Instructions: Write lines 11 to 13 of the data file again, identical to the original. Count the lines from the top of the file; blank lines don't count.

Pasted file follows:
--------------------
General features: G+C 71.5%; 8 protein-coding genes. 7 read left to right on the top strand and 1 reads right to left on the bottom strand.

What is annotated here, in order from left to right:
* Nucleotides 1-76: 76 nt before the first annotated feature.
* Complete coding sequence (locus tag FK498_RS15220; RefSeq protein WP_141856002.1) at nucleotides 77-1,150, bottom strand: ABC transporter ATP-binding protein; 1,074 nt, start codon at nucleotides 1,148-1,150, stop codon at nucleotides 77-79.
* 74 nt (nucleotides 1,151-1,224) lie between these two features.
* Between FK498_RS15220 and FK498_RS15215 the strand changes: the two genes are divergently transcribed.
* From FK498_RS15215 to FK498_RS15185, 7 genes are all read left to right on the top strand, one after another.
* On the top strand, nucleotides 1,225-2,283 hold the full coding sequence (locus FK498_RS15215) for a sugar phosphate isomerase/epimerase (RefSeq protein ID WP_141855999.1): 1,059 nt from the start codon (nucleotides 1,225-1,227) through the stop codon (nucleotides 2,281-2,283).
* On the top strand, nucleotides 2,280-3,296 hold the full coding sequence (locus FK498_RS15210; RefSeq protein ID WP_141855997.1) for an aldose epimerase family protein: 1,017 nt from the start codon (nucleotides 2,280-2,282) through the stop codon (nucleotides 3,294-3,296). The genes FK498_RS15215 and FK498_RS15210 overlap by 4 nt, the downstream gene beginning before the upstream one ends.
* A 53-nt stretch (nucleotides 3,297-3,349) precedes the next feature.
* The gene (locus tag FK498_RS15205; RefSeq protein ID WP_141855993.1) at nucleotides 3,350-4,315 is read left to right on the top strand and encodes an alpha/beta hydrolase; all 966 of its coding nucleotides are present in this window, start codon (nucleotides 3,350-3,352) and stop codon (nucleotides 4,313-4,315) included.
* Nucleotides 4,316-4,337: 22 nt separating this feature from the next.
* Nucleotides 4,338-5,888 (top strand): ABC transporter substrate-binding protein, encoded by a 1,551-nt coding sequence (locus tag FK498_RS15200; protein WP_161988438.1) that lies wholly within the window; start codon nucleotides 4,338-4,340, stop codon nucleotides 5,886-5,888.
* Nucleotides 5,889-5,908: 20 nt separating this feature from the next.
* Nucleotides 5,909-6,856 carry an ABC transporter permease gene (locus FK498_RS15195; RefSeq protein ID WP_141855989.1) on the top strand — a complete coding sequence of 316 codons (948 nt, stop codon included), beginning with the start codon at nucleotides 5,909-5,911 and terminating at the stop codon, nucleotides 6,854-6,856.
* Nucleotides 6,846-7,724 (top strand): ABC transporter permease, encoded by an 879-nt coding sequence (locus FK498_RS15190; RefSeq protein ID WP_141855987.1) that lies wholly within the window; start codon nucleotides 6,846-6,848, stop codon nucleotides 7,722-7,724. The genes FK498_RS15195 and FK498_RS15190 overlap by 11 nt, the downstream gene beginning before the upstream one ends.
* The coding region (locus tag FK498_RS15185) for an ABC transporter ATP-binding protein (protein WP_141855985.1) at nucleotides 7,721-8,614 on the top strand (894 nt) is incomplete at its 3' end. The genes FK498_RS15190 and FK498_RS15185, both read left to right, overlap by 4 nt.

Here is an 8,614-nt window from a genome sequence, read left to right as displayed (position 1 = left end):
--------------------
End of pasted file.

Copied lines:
* The gene (locus tag FK498_RS15205; RefSeq protein ID WP_141855993.1) at nucleotides 3,350-4,315 is read left to right on the top strand and encodes an alpha/beta hydrolase; all 966 of its coding nucleotides are present in this window, start codon (nucleotides 3,350-3,352) and stop codon (nucleotides 4,313-4,315) included.
* Nucleotides 4,316-4,337: 22 nt separating this feature from the next.
* Nucleotides 4,338-5,888 (top strand): ABC transporter substrate-binding protein, encoded by a 1,551-nt coding sequence (locus tag FK498_RS15200; protein WP_161988438.1) that lies wholly within the window; start codon nucleotides 4,338-4,340, stop codon nucleotides 5,886-5,888.